The current production is Eric Overmyer's 'American Theater Noir' Dark Rapture, originally produced by the Open Space Theater in Seattle. It is a tale in the classic noir vein of mystery, murder, and intrigue that is set against a cast of characters all pushing to be someone else, somewhere else, and starting anew.
Pulling off the stage version of "Film Noir" often loses the stylish intensity and suspense that only a camera can deliver. Not so here, as the cast and playwright deliver an on the edge of your seat story and performance that allowed the two and a half hour run time to fly by. Overmyer's brilliant use of language, syntax, and the poetic content words can hold allows for his characters to be schemers, dreamers and everymen all at once.
The cast is extraordinary and stars the riveting Katy Selverstone and Nick
Offerman, with knockout performances delivered by Dylan Kenin, Jeffrey Johnson, Shanti Reinhardt, David
Mersault, Don Oscar Smith and Sarah Sido.
Offerman and Mersault do not step on stage at the top of the play, they climb into a real world moment crafted by the design team of Keith Mitchell (Scenic), Craig Pierce (Lighting) and John Zalewski (sound). Smoke, fire and the sharp crackling burning of homes and exploding eucalyptus set a tense and suspenseful beginning that the two actors fully inhabit, and their audience is right with them from the first moment.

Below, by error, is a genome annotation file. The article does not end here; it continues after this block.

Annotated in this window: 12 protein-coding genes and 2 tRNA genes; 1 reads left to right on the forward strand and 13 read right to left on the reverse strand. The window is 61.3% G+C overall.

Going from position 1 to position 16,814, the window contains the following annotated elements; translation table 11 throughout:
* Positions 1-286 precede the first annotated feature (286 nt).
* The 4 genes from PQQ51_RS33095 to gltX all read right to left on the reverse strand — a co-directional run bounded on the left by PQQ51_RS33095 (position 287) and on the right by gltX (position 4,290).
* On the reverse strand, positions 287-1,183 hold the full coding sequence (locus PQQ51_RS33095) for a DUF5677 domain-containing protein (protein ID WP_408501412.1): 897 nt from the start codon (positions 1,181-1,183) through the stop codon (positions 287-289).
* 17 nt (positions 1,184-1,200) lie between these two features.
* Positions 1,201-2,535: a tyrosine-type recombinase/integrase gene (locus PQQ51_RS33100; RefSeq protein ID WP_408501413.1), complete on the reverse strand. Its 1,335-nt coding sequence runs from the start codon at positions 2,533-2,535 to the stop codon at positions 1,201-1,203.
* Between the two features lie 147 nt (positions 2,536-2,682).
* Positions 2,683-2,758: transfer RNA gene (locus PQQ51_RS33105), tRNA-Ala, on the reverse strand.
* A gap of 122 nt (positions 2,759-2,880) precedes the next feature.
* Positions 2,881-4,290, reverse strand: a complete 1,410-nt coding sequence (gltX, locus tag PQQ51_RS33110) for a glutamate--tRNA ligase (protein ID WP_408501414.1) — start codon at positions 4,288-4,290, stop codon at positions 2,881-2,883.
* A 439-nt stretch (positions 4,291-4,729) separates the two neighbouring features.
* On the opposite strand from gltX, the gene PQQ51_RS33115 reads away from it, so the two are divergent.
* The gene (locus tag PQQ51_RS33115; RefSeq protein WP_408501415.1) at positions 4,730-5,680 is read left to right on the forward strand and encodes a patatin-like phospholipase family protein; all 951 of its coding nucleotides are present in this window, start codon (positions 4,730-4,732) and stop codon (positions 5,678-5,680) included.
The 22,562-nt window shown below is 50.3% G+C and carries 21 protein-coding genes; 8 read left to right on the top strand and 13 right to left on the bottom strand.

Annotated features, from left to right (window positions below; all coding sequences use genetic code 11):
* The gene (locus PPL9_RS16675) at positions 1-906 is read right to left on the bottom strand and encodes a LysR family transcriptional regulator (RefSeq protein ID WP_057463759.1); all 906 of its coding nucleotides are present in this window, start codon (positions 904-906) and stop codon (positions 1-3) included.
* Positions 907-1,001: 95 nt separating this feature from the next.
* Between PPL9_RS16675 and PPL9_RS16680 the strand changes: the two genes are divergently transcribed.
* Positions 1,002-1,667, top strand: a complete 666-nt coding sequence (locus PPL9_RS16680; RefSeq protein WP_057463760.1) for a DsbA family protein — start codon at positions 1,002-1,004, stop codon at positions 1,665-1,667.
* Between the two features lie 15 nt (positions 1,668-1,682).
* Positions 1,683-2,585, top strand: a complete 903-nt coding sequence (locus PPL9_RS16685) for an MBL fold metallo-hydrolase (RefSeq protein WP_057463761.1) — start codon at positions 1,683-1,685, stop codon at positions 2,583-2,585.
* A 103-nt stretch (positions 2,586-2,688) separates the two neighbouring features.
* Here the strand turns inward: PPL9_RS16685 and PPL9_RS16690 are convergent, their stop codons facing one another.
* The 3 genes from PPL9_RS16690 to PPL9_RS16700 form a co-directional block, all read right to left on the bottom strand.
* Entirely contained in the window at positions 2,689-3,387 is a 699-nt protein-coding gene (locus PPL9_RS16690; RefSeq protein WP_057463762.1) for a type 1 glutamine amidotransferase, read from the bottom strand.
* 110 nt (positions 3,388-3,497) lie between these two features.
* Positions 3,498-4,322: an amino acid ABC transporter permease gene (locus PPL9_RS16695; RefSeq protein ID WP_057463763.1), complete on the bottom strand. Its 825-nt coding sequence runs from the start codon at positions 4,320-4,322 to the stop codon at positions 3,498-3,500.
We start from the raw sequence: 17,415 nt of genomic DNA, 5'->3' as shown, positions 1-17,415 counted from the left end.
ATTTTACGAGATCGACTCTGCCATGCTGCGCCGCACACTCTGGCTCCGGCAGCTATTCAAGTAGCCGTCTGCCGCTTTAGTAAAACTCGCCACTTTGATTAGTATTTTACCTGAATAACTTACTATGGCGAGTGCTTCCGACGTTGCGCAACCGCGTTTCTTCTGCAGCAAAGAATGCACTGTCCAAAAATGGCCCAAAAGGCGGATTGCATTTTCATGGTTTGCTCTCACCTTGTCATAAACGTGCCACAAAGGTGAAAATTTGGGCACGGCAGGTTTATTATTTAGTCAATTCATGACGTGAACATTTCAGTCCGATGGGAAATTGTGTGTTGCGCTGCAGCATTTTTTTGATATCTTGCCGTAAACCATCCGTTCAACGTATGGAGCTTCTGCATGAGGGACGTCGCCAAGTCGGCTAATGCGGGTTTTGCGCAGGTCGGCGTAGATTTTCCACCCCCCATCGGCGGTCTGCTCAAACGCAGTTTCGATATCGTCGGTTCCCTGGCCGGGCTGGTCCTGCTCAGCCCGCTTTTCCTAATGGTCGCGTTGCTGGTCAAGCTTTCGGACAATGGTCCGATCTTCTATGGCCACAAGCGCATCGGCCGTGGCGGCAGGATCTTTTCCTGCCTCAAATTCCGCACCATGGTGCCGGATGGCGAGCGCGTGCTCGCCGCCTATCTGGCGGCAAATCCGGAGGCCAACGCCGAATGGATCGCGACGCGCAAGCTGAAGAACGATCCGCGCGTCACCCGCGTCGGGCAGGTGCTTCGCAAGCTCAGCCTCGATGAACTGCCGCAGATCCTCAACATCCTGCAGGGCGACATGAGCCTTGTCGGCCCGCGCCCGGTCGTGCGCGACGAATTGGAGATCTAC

The sexy and sharp Selverstone is folded in a moment later and we are completely hooked. Her performance is a sharp dry-witted flashback to the kind of tough sultry "dames" that inhabited all the Noir films. Her Julia is never to be underestimated. Jeffrey Johnson was so stellar in dual roles; first as a hot stuntman comfortable with providing sexual diversion for Julia and second as an Armenian thug that it was a surprise to realize it was the same actor. He even threw in a lounge singer to boot in Act II. Our other Armenian, Christian Anderson was a firebrand and a hot head, living now and in the past, trying to right the wrongs of his nations people and doing an excellent job at making us believe.
Dylan Kenin could have easily played the role of Vegas over the top for dumb laughs, instead he gave his character quick street smarts coupled with a sleuth like intelligence that made the most of humor when he chose to use it. The "all is not what it seems" theme of the work lived out. Smith played Lexington just as smooth as could be, and gave us another throwback to the genres beginnings. Finally the other two women in the cast, Reinhardt and
Sido, who were both white hot simple at the outset and cool and complicated by the end, rounding out a top notch ensemble.
Director Larry Biederman gave constant fresh and innovative choices to his audience, creating moment after moment instead of scene after scene. He took a cast of talented actors and turned up the heat until everything sizzled. His integration of an award winning design team and even a choreographed set change at one point defined stylized for this production and it's appreciative audience. Anyone who Loves theater will love this show! -
evidEnce room website.
Sunday September 26th through Saturday October 30th.
TIMES: Thursday through Sunday at 8:00 PM.
ADMISSION: Thursday and Sunday nights $15.00,
Friday and Saturday nights $20.00.
Special rates for students, subscribers, and groups.
TICKETS: Reservations may be made by calling (213) 381-7118.
LOCATION: The Evidence Room is located at 2220 Beverly Blvd. in Los Angeles, between Virgil and Alvarado, just west of downtown and close to the 101, 110, and 10 Freeways.
Limited free parking is available adjacent to the theater.
Abundant street parking on Beverly Boulevard.
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